“We are excited about this new program, and the possibilities it opens up for individuals who want to enter the nursing profession,” said UVM Health Network Chief Nursing Officer Carrie Howard-Canning. “As the health care needs of our community continue to grow, we must work with our partners in creative and innovative ways like this to ensure we are able to recruit the talented clinical staff and leaders we need to provide the high-quality care our patients deserve, now and into the future.”

Developing Agile Nursing Leaders

For Shane Phipps ‘26, a husband, father, and Air National Guard Member, UVM’s Direct Entry to Nursing option moved a second career in nursing from idea to reality. 

“You really must accomplish a lot in a short amount of time,” said Phipps of the experience of the prelicensure year, which involved classes and clinical experiences five days a week and intense studying to prepare for the licensure exam. “It’s one of the hardest things I’ve done academically, but that makes it all the more fulfilling.”

The master’s curriculum draws on the expertise of faculty in disciplines across the university – in math, education, and public and integrative health – to complement students’ experience in the clinic, reflecting the Department of Nursing’s commitment to shaping agile, skilled, and multifaceted nursing leaders.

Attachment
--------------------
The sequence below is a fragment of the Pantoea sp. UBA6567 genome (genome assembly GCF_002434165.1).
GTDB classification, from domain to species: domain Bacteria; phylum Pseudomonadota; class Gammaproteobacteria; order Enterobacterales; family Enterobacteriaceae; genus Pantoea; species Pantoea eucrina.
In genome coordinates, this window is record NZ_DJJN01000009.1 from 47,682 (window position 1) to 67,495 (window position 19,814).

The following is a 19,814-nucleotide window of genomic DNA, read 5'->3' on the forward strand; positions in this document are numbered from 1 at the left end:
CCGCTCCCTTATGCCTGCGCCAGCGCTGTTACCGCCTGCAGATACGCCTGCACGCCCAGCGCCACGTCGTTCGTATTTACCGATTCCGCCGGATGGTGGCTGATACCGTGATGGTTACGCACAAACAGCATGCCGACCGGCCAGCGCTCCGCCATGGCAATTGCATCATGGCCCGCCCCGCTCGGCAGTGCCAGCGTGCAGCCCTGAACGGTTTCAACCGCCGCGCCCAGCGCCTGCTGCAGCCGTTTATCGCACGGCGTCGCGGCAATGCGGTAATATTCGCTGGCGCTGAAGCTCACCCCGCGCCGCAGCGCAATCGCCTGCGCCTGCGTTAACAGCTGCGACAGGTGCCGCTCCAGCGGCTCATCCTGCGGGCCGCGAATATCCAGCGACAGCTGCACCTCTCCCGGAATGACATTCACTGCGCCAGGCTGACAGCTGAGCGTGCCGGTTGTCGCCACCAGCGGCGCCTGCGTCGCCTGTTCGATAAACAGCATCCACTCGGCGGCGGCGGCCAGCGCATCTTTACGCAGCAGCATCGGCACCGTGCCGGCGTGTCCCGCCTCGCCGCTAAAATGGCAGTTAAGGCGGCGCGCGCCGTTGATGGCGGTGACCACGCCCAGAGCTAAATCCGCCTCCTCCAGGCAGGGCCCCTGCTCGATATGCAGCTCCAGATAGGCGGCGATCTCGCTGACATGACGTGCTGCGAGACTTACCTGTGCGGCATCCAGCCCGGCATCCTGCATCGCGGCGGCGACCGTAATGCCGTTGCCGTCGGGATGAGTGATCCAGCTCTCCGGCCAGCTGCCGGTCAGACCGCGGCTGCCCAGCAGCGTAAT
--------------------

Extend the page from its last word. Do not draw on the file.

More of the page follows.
Phipps found his professors to be supportive of his goals, an aspect of the direct entry program that Laurent emphasizes is important for students pursuing a non-traditional path to nursing.

“What's unique about the master's program is that it allows individuals to have some choice in how they want to craft their master's degree,” says Laurent. “It's actually built to include a core intensive or micro-certificate of graduate study.”